Tuesday, February 23, 2010

Shutter Island

Shutter Island
Year: 2010
Director: Martin Scorsese
Cast: Leonardo DiCaprio, Mark Ruffalo, Ben Kingsley, Michelle Williams

In My Own Words
“Shutter Island” is definitely one of my most anticipated films of the year. It was supposed to be released back in October 2009, and I was not impressed to hear that Scorsese’s new film had been pushed back 4 months. The reason I was so excited for it was that “Shutter Island” looked unlike anything Scorsese had ever done before. The genius director is no stranger to thrillers, but this was his first attempt at one that bordered on horror the way “Shutter Island” looked like it would be according to the trailer. I really wish that the film was released back in October, rather than been released now with the huge build up and very high expectations. Although the expectations would’ve been high regardless of the timing because of Martin Scorsese and Leonardo DiCaprio’s past record.

The expectations may have ruined it for me, but when I take away the expectations from my judgement, I still come to a similar conclusion about this film. I can’t help but think that original endings in Hollywood are completely going out the window. All I can really hope is that I can start seeing suspenseful thriller movies soon where I can’t guess the ending. Or is there really such thing as originality anymore? It’s a sad thought. I’m a big fan of receiving the unexpected in movies, whether I be disappointed by who dies and who doesn’t or what not, at least I feel like I haven’t seen the film 5 times before.

These are my own words and here is my review.

The much anticipated latest Martin Scorsese film “Shutter Island” is to put it simply, a disappointment. The biggest disappointment about it being that it is one of those films, that there seems to be quite a few of these days, where the ending can easily be guessed at the beginning. “Shutter Island” by Dennis Lehane may be clever and surprising on paper, but as a screenplay, it is highly predictable. Teddy Daniels (Leonardo DiCaprio) is a US Marshall who has been assigned to a case on Shutter Island at Ashcliffe, a hospital for the clinically and criminally insane. He and his partner, Chuck Aule (Mark Ruffalo) are sent to investigate a mysterious disappearance of a woman from Ashcliffe. Even though Daniels did his research before he arrived on the island, he discovers more about the island than he thought he would and feels himself becoming part of the island.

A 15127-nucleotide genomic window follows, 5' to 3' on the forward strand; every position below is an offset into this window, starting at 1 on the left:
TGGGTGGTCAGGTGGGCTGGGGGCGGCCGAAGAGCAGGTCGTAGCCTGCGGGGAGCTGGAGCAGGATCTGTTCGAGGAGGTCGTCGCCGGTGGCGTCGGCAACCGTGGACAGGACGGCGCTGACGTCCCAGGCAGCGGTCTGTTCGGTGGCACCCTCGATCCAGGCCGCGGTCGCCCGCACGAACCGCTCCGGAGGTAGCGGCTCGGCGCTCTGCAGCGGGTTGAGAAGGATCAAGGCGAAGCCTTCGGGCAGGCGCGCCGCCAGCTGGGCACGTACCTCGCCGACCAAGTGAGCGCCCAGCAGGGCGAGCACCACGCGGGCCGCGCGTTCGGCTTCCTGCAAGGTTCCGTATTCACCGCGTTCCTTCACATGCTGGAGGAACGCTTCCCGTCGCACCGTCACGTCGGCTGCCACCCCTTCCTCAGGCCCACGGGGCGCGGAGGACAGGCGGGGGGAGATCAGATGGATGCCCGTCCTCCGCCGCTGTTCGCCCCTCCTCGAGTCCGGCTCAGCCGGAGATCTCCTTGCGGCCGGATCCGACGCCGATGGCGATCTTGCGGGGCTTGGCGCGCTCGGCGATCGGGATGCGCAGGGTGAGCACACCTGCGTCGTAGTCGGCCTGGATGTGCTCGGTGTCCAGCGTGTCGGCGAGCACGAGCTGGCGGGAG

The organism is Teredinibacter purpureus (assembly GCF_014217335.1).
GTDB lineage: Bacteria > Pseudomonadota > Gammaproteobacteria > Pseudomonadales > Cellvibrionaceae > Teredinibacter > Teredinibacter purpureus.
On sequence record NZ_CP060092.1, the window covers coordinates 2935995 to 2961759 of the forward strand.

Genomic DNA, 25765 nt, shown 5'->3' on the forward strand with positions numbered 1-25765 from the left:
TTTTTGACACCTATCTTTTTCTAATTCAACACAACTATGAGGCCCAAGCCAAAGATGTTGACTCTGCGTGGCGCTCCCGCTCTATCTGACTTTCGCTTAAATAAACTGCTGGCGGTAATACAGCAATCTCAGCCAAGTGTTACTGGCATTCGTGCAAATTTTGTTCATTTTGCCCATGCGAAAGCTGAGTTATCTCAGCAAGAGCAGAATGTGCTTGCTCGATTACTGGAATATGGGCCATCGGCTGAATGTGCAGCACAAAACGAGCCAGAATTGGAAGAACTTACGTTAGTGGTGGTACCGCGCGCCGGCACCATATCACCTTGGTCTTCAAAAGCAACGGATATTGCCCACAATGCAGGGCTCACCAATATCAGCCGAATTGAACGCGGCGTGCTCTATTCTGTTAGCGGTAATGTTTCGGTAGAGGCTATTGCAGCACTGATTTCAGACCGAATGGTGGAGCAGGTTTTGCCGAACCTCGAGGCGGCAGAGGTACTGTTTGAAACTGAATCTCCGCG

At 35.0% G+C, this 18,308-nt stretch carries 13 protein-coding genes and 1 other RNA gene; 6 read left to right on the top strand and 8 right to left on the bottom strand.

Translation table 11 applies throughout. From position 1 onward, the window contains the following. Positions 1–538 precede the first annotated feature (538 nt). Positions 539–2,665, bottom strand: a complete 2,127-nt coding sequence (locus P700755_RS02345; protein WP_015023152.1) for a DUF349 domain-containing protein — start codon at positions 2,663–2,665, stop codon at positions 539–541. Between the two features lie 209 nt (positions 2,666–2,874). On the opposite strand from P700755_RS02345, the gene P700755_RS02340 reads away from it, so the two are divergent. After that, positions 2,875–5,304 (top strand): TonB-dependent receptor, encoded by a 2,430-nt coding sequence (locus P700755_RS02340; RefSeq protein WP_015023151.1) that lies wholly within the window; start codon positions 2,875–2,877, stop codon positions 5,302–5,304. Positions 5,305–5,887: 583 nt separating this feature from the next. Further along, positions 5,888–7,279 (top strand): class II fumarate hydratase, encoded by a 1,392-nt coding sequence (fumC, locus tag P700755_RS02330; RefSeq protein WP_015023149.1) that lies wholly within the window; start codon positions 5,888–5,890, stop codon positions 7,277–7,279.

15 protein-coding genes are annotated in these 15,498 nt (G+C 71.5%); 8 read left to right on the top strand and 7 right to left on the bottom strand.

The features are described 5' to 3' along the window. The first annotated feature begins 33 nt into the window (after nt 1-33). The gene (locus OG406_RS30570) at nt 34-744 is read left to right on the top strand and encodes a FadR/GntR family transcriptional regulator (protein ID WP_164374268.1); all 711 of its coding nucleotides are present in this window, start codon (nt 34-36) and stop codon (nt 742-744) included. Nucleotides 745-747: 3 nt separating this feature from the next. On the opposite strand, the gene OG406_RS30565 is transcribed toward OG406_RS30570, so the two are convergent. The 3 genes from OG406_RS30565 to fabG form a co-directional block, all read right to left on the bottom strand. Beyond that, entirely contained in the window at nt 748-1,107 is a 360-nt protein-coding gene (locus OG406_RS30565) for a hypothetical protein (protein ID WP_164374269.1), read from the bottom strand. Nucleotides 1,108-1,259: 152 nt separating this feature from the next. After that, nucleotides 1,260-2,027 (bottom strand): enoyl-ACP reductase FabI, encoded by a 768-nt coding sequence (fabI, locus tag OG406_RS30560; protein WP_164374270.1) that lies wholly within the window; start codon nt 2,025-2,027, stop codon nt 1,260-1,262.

During the film, “Shutter Island” can be absolutely intriguing. It is hard to explain how this film can be intriguing, yet unoriginal without giving too much of the story away. It is like many other films and their endings, just in a hospital for the mentally disturbed, which makes it interesting. The atmosphere of the locations does indeed make the film creepy and the patients and their stories are certainly disturbing. It can be put into the same category as films such as “Girl, Interrupted” and “One Flew Over The Cuckoo’s Nest”, where it is so unsettling that you do not want to look away. The visuals of the film are gorgeous, especially that of the island itself, and the recreation of the asylum in the 1940’s is well done. However, it does seem at times that Scorsese tries a little too hard to create suspense and eeriness in his use of cinematography and sound.

DiCaprio gives a solid performance and does well as Teddy, as he always seems to do under the direction of Scorsese. Ruffalo also gives a good performance as Eddy’s partner. The two are definitely the stars of the film. Michelle Williams, who plays Teddy’s deceased wife, can only be described as flat and boring. She falls short of the expectations of the character she plays should have. Emily Mortimer and Jackie Earle Haley both deserve credit for their creepy roles as patients in the hospital.

Unfortunately, this all comes down to the realization that “Shutter Island” is unfortunately Scorsese’s worst film to date. Not because there was anything wrong with the way he made the film, but because it is highly predictable and very much like many other films that are out there. Scorsese is not normally known for fitting into film trends, but that is just what he has done here. Even if the director of “Shutter Island” was not Martin Scorsese, it would just be another film with the same ending, just better made than most.


  1. So my question to you then, is whether or not it is actually fair to criticize Hollywood/Scorsese for making a "predictable" film, when the film is not an original story and is in fact an adaptation of a previously published book?

  2. I would criticize Hollywood/Scorsese for choosing to make a film out of the book in the first place, when the book's ending is predictable and overused.

  3. I actually had the opposite experience. While I was reading the book, I predicted the ending very early on, and as a result, the power of my experience was compromised. With the film, even though I knew the ending in advance, I thought it played out much better, and it turned out to be much more powerful for me.

  4. Hi Nicki, was really interested to read what you thought of the movie as well but for me it wasn't just the ending that bothered me (partly because Glen predicted it just as we took our seats) but the colour of the movie - it was almost too vivid in some parts for a movie in a noir setting. And I haven't read the book either, but as a film i felt it tried to hard to be weird at times. A movie isn't supposed to feel that deliberated, if it is to shock me it should do it effortlessly. A very laboured film in my opinon.